tor, is not necessary and heating of the a less and transparent,

when it applied to food pack value 17.8), 5 g. of sodium lauryl sulfate, 2

vinyl sodium dih ene at a p of 300 k was conducted for 2.1 hours. Then, after releasing the remaining ethylene, the reaction product was withdrawn.

The abbreviations used in the above tables are as follows:

Abbre- HLB viation Emulsifier value Polyoxyethylene lauryl ether 10. 5 5 B d 15. 3 C. .d0 17. 1 D Polyoxyethylene uonylph enyl ether g o F-.. Polyoxyethylene oleyl ether 16. 2 Oxyethylene-oxypropylene block copolymer. 17. 5 Sodium lauryl sulfate Sodium dodecylbenzene sulfonate Aliphatic potassium soa L Polyvinyl alcohol (degree of polymerization 500, re-

sidual acetic acid groups, 12% by weight) M Polyvinyl alcohol (degree of polymerization 1,700,

residual acetic acid groups, 12% by weight) 1 5 N Polyvinyl alcohol (degree of polymerization 1,700,

residual acetic acid groups 1% by weight) 0 Polyvinyl alcohol (degree of polymerization 2,000,

residual acetic acid group, 18% by weight).

P Polyethylene glycol (mean moi. weight 200) Q..- Polyethylene glycol(mean mol. weight 400) R Monomethylcellulose The mechanical stability was measured by using a Maron test machine. That is, 50 ml. of the aqueous dispersion was placed in a 200 ml. vessel, a rotary disc is rotated in the aqueous dispersion for 5 minutes at a rate of 2000 r.p.m. while applying a load of 10 kg. to the rotary disc, the rotary disc was withdrawn, the aqueous dispersion attached to the disc was recovered in a sample vessel by washing with water, the sample thus recovered was filtered, washed with water, and dried, and the mechanical stability (M.S.) was calculated by the following equation E wherein (X) is the amount of coagulate (g) and (Y) is the solids content (g.) of the aqueous dispersion recovered from the disc.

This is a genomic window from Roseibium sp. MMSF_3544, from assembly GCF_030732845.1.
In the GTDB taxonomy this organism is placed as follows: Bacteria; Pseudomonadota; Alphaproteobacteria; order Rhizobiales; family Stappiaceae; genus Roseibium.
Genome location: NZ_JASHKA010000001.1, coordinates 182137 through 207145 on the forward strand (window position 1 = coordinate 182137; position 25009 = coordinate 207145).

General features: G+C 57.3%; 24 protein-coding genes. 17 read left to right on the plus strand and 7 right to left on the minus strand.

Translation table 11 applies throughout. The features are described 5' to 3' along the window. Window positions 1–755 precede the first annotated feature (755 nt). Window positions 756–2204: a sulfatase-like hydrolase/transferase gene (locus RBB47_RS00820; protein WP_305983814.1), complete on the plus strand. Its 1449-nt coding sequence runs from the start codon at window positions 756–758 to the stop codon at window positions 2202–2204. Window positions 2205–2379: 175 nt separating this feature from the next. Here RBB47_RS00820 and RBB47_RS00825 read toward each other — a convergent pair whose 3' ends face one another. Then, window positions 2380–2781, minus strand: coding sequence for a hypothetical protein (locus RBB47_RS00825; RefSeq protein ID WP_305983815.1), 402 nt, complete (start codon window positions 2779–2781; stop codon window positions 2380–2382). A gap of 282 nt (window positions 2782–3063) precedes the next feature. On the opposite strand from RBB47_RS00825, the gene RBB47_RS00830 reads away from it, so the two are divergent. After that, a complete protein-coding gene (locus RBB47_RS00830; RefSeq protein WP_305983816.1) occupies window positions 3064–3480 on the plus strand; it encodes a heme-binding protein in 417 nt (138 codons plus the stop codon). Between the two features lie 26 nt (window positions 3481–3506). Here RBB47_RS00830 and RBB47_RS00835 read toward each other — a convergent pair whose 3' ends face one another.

EXAMPLE 18 In a one liter stainless steel autoclave, 57 g. of vinyl acetate was added to 200 g. of an aqueous solution containing 2 g. of polyoxyethylene nonylphenyl ether having an HLB value of 17.8, 5 g. of sodium lauryl sulfate, 3 g. of polyvinyl alcohol having a polymerization degree of 1700 and 12% by weight residual acetic acid groups, 1.5 g. of sodium dihydrogen phosphate, and 2 g. of ammonium persulfate. After purging the autoclave by introducing ethylene at a pressure of about 10 kg./sq. cm. and heating the autoclave until the inside temperature reached 60 C., ethylene was introduced into the autoclave to a M.S.= X100 inside pressure constant by continually pressuring in ethylene, the copolymerization reaction was conducted for 2 hours. After releasing the ethylene remaining in the autoclave, the reaction product was withdrawn.

In the reaction, 330 g. of an aqueous dispersion having a solids concentration of 39.2% by weight and a resin concentration of 33.4% by weight was obtained using 225 g. of ethylene.